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Assessment of near-infrared and mid-infrared spectroscopy for early detection of basal stem rot disease in oil palm plantation


Citation

Liaghat, Shohreh (2013) Assessment of near-infrared and mid-infrared spectroscopy for early detection of basal stem rot disease in oil palm plantation. ["eprint_fieldopt_thesis_type_phd" not defined] thesis, Universiti Putra Malaysia.

Abstract

Basal stem rot (BSR) is a fatal fungal (Ganoderma) disease in oil palm plantations which has a significant impact on palm oil production in Malaysia. Since there is no effective treatment to control this disease,early detection of BSR is vital for sustainable disease management. Current method of detection includes periodic visual inspection based on the symptoms of the disease which often shows up at the later stage of the disease infection and consequent laboratory analysis for confirmation. The limitations of current detection technique have led to an interest in developing alternative field-based methods that can be used for rapid diagnosis of this disease. The ultimate goal of this study was to develop an appropriate spectroscopic technique that can be used for an early and accurate detection and differentiation of Ganoderma disease with different severities. The short term goal was to evaluate the possibility of using visible (VIS) and near-infrared (NIR), and mid-infrared (MIR) spectroscopy as possible techniques for the above mentioned ultimate goal. Reflectance spectroscopy analysis ranging from visible to nearinfrared region (325-1075 nm) and mid-infrared region (2.55-25.05 μm/3921-399 cm-1) was used to analyze oil palm leaf and trunk samples of healthy (G0), mildly-infected (G1), moderately-infected (G2) and heavilyinfected (G3) trees in order to detect and quantify Ganoderma disease at different infection levels. Reflectance spectra were pre-processed and principal component analysis (PCA) was performed to obtain PC scores as input features used in different pattern recognition algorithms in order to select the best learning model of Ganoderma discrimination. Linear discriminant analysis (LDA), quadratic discriminant analysis (QDA), k-nearest neighbor (kNN), Naïve-Bayes (NB), artificial neural networks (ANNs) and support vector machines (SVMs) classification techniques, were tested to classify the leaf and trunk samples into four levels of disease severity. The applicability of using band combinations extracted from mid-infrared spectroscopy (2.55-25.05 μm) for the detection of BSR disease in oil palm leaves was investigated using optimum index factor (OIF) and analysis of variance (ANOVA). The results indicated that LDA-based model resulted in high average overall classification accuracies of 92% (leaf samples) and 94% (trunk samples) when mid-infrared absorbance spectra were analyzed. The analysis of VIS-NIR leaf reflectance spectra, in both field and laboratory conditions, showed that kNN-based model predicted the disease with high overall average classification accuracies of 99% and 90%, respectively. Comparing the results achieved from analyzing the reflectance spectra (VIS-NIR and MIR) of leaf and trunk samples with SVM and NNclassifiers demonstrated that mid-infrared absorbance data of trunk samples with the average overall classification accuracies of 97% (standard deviation = 1%) for SVM and 97% (standard deviation = 3%)for NN resulted in better performance in classifying four classes of Ganderma infestation. Moreover, among different ratio indices resulted from band combinations method, A13.10/A9.90 could differentiate between four different classes of healthiness more accurately. Results confirmed the usefulness and efficiency of spectra-based classification approach for fast screening of BSR.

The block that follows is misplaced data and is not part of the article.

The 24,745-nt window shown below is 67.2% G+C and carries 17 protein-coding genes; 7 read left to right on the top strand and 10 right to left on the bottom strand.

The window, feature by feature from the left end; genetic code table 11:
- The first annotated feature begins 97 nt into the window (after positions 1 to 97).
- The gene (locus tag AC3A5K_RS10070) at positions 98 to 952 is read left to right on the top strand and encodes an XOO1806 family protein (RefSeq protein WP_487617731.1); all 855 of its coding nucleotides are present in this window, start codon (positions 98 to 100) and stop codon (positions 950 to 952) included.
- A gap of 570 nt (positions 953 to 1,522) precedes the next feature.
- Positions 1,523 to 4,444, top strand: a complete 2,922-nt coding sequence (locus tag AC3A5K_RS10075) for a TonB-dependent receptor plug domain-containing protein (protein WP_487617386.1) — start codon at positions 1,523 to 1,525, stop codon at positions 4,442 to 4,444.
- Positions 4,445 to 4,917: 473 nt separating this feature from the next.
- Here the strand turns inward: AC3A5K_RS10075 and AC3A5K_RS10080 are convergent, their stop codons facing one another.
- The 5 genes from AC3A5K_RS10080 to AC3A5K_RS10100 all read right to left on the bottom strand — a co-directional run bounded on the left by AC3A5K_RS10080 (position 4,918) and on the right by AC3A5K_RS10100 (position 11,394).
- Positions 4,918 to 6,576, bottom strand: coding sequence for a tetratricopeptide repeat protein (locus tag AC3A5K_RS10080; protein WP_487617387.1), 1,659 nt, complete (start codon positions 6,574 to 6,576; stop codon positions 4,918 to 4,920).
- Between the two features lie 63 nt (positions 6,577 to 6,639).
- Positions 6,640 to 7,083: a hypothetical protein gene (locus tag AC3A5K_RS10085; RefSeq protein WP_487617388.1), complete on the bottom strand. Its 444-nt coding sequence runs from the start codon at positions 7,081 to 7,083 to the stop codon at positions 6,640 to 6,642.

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Additional Metadata

Item Type: Thesis (["eprint_fieldopt_thesis_type_phd" not defined])
Subject: Palm oil industry
Subject: Near infrared spectroscopy
Subject: Ganoderma diseases of plants
Call Number: FK 2013 135
Chairman Supervisor: Prof. Shattri Bin Mansor, PhD
Divisions: Faculty of Engineering
Depositing User: Haridan Mohd Jais
Date Deposited: 20 Jul 2017 10:20
Last Modified: 20 Jul 2017 10:20
URI: http://psasir.upm.edu.my/id/eprint/56200
Statistic Details: View Download Statistic

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